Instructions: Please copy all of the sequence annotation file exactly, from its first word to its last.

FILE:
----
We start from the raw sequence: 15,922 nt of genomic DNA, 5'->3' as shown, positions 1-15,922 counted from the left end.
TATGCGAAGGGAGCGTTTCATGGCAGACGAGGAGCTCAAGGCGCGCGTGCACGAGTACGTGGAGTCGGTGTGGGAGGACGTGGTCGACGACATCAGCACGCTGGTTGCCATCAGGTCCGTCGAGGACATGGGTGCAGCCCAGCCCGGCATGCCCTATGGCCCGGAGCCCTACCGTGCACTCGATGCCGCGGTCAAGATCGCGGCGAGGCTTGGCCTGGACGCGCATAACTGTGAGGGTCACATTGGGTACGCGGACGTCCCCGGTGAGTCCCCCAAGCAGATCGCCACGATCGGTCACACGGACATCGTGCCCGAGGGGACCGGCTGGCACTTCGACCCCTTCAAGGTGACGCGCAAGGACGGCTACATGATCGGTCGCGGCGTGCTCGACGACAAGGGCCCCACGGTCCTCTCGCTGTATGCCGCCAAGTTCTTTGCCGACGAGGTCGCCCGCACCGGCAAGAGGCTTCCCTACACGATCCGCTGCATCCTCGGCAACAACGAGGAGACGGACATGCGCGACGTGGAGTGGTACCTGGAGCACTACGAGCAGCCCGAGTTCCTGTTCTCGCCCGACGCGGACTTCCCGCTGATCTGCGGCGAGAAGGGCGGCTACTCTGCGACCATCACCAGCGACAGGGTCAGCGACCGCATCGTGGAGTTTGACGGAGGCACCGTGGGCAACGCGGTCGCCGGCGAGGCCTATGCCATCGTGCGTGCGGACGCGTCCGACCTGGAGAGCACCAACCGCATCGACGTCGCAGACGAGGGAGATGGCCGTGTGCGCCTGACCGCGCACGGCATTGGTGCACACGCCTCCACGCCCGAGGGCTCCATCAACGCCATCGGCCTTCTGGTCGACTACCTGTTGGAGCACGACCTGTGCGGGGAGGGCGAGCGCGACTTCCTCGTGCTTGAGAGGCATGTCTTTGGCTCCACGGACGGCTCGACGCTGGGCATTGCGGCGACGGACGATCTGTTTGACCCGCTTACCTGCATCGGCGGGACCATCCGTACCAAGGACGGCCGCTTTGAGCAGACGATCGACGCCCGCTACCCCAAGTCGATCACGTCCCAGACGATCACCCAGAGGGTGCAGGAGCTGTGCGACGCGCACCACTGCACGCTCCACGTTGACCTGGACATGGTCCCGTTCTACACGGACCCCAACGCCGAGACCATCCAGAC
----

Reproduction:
We start from the raw sequence: 15,922 nt of genomic DNA, 5'->3' as shown, positions 1-15,922 counted from the left end.
TATGCGAAGGGAGCGTTTCATGGCAGACGAGGAGCTCAAGGCGCGCGTGCACGAGTACGTGGAGTCGGTGTGGGAGGACGTGGTCGACGACATCAGCACGCTGGTTGCCATCAGGTCCGTCGAGGACATGGGTGCAGCCCAGCCCGGCATGCCCTATGGCCCGGAGCCCTACCGTGCACTCGATGCCGCGGTCAAGATCGCGGCGAGGCTTGGCCTGGACGCGCATAACTGTGAGGGTCACATTGGGTACGCGGACGTCCCCGGTGAGTCCCCCAAGCAGATCGCCACGATCGGTCACACGGACATCGTGCCCGAGGGGACCGGCTGGCACTTCGACCCCTTCAAGGTGACGCGCAAGGACGGCTACATGATCGGTCGCGGCGTGCTCGACGACAAGGGCCCCACGGTCCTCTCGCTGTATGCCGCCAAGTTCTTTGCCGACGAGGTCGCCCGCACCGGCAAGAGGCTTCCCTACACGATCCGCTGCATCCTCGGCAACAACGAGGAGACGGACATGCGCGACGTGGAGTGGTACCTGGAGCACTACGAGCAGCCCGAGTTCCTGTTCTCGCCCGACGCGGACTTCCCGCTGATCTGCGGCGAGAAGGGCGGCTACTCTGCGACCATCACCAGCGACAGGGTCAGCGACCGCATCGTGGAGTTTGACGGAGGCACCGTGGGCAACGCGGTCGCCGGCGAGGCCTATGCCATCGTGCGTGCGGACGCGTCCGACCTGGAGAGCACCAACCGCATCGACGTCGCAGACGAGGGAGATGGCCGTGTGCGCCTGACCGCGCACGGCATTGGTGCACACGCCTCCACGCCCGAGGGCTCCATCAACGCCATCGGCCTTCTGGTCGACTACCTGTTGGAGCACGACCTGTGCGGGGAGGGCGAGCGCGACTTCCTCGTGCTTGAGAGGCATGTCTTTGGCTCCACGGACGGCTCGACGCTGGGCATTGCGGCGACGGACGATCTGTTTGACCCGCTTACCTGCATCGGCGGGACCATCCGTACCAAGGACGGCCGCTTTGAGCAGACGATCGACGCCCGCTACCCCAAGTCGATCACGTCCCAGACGATCACCCAGAGGGTGCAGGAGCTGTGCGACGCGCACCACTGCACGCTCCACGTTGACCTGGACATGGTCCCGTTCTACACGGACCCCAACGCCGAGACCATCCAGAC